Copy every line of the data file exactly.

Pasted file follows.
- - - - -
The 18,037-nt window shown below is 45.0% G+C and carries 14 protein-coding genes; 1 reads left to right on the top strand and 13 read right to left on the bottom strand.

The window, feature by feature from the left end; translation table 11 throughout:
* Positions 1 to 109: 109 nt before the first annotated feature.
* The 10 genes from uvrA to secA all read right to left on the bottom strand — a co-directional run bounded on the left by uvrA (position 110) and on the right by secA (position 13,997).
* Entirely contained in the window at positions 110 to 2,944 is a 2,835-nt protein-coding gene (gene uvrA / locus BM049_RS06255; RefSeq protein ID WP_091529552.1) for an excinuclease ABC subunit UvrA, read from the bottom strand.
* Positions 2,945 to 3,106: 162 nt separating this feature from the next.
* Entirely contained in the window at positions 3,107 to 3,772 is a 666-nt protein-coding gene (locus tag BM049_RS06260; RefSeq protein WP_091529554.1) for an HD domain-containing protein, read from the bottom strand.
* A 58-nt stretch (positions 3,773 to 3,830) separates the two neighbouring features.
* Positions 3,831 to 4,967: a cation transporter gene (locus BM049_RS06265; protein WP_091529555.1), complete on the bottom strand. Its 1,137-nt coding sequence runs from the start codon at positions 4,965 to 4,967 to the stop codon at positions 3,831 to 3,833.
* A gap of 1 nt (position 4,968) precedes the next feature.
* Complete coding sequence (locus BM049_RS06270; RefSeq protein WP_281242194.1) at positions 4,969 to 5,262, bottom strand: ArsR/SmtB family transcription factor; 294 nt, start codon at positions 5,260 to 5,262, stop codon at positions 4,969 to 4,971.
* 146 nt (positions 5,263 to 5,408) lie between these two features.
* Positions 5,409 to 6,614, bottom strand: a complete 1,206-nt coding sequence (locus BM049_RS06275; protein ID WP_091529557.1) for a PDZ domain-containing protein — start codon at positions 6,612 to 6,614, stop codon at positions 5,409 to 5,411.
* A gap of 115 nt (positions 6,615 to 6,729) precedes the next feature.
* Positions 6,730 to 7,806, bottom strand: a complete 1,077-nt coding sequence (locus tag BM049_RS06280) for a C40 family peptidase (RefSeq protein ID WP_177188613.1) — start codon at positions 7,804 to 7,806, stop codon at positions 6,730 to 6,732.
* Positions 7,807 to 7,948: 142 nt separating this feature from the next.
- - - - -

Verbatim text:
The 18,037-nt window shown below is 45.0% G+C and carries 14 protein-coding genes; 1 reads left to right on the top strand and 13 read right to left on the bottom strand.

The window, feature by feature from the left end; translation table 11 throughout:
* Positions 1 to 109: 109 nt before the first annotated feature.
* The 10 genes from uvrA to secA all read right to left on the bottom strand — a co-directional run bounded on the left by uvrA (position 110) and on the right by secA (position 13,997).
* Entirely contained in the window at positions 110 to 2,944 is a 2,835-nt protein-coding gene (gene uvrA / locus BM049_RS06255; RefSeq protein ID WP_091529552.1) for an excinuclease ABC subunit UvrA, read from the bottom strand.
* Positions 2,945 to 3,106: 162 nt separating this feature from the next.
* Entirely contained in the window at positions 3,107 to 3,772 is a 666-nt protein-coding gene (locus tag BM049_RS06260; RefSeq protein WP_091529554.1) for an HD domain-containing protein, read from the bottom strand.
* A 58-nt stretch (positions 3,773 to 3,830) separates the two neighbouring features.
* Positions 3,831 to 4,967: a cation transporter gene (locus BM049_RS06265; protein WP_091529555.1), complete on the bottom strand. Its 1,137-nt coding sequence runs from the start codon at positions 4,965 to 4,967 to the stop codon at positions 3,831 to 3,833.
* A gap of 1 nt (position 4,968) precedes the next feature.
* Complete coding sequence (locus BM049_RS06270; RefSeq protein WP_281242194.1) at positions 4,969 to 5,262, bottom strand: ArsR/SmtB family transcription factor; 294 nt, start codon at positions 5,260 to 5,262, stop codon at positions 4,969 to 4,971.
* 146 nt (positions 5,263 to 5,408) lie between these two features.
* Positions 5,409 to 6,614, bottom strand: a complete 1,206-nt coding sequence (locus BM049_RS06275; protein ID WP_091529557.1) for a PDZ domain-containing protein — start codon at positions 6,612 to 6,614, stop codon at positions 5,409 to 5,411.
* A gap of 115 nt (positions 6,615 to 6,729) precedes the next feature.
* Positions 6,730 to 7,806, bottom strand: a complete 1,077-nt coding sequence (locus tag BM049_RS06280) for a C40 family peptidase (RefSeq protein ID WP_177188613.1) — start codon at positions 7,804 to 7,806, stop codon at positions 6,730 to 6,732.
* Positions 7,807 to 7,948: 142 nt separating this feature from the next.